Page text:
Nat King Cole once crooned an invitation to "Get Your Kicks on Route 66." John Steinbeck wrote about Route 66 as a road to a better life from the Dust Bowl during the Great Depression in "The Grapes of Wrath." This route of epic proportions was once celebrated and is still beloved by many.
The residents of Radiator Springs in Pixar's "Cars" pay homage to the famous highway, as the once-busy town catered to motorists who now take the faster, nearby Interstate 40, leaving the town empty and forgotten. It's the story of many small towns along the 2,000-plus Route 66 stretch of highway between Chicago and Los Angeles.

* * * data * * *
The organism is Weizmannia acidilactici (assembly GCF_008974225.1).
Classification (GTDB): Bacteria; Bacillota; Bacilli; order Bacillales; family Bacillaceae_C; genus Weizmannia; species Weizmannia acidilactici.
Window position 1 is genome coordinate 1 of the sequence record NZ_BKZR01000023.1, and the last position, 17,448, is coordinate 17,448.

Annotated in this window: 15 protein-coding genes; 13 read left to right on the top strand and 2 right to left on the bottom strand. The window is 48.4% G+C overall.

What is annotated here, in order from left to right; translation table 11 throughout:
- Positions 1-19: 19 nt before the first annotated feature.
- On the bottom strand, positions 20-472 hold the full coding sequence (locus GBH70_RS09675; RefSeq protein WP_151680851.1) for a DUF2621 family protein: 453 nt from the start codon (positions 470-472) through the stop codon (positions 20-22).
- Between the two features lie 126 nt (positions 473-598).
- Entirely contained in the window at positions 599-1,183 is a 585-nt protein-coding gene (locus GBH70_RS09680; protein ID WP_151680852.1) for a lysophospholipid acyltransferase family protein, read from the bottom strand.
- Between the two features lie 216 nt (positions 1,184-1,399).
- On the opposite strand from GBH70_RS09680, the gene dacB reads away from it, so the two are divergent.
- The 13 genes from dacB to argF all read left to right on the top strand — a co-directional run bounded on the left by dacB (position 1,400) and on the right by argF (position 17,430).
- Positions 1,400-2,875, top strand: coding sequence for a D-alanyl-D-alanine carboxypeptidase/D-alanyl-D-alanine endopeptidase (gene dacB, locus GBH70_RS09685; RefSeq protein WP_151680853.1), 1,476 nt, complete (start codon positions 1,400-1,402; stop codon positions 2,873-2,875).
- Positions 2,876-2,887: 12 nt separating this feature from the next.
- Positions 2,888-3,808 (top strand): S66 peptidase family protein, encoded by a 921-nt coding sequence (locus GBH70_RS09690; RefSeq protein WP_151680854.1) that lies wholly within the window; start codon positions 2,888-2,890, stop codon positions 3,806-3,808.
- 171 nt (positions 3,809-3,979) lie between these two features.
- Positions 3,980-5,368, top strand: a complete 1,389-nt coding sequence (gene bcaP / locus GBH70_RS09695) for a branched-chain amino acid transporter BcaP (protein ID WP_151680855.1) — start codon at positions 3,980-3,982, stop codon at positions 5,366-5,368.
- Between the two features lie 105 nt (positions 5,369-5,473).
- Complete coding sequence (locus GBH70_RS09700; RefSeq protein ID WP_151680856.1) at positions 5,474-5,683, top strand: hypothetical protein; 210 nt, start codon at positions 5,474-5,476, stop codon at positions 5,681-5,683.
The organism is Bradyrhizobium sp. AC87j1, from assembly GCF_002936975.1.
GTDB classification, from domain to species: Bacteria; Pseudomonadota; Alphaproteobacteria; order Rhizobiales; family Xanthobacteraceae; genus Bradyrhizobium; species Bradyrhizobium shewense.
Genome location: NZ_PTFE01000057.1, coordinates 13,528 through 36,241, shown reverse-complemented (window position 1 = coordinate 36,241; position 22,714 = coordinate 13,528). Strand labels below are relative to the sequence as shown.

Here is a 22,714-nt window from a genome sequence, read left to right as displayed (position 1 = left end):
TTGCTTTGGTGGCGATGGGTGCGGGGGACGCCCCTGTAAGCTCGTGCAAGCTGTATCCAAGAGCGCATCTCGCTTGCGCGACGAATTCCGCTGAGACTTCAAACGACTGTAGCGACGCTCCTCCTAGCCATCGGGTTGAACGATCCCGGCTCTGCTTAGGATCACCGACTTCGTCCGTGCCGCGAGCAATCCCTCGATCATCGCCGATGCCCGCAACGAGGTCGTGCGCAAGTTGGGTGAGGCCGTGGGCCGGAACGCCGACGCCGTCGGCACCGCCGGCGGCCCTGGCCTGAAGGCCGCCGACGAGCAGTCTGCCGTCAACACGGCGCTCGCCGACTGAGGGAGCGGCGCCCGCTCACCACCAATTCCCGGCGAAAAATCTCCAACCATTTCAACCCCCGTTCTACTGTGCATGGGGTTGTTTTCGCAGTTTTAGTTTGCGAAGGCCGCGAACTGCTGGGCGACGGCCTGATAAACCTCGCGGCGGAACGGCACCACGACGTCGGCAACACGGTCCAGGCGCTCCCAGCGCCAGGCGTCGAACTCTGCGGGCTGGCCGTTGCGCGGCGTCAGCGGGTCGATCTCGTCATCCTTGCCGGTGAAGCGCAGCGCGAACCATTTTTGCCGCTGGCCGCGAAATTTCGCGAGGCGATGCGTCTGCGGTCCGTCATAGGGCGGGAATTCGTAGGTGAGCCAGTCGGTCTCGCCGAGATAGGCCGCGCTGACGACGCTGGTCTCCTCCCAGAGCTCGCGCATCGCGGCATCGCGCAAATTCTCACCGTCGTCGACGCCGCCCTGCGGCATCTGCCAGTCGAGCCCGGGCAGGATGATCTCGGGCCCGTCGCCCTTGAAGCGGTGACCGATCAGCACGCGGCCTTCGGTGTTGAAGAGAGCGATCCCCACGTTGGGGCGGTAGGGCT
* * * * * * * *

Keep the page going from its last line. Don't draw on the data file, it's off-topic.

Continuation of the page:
Once the American interstate system was completed in 1984, the highway was decommissioned and ceased to exist, at least on the atlas. But Route 66 is hardly forgotten. Few places offer up a slice of Americana quite like the "Mother Road." Its mom-and-pop shops, diners, gas stations and kitschy roadside attractions—including a few new ones—still greet visitors along the alive-and-well Historic Route 66. Travelers can enjoy restored sections of the original road and its landmarks that are protected by state and/or federal efforts.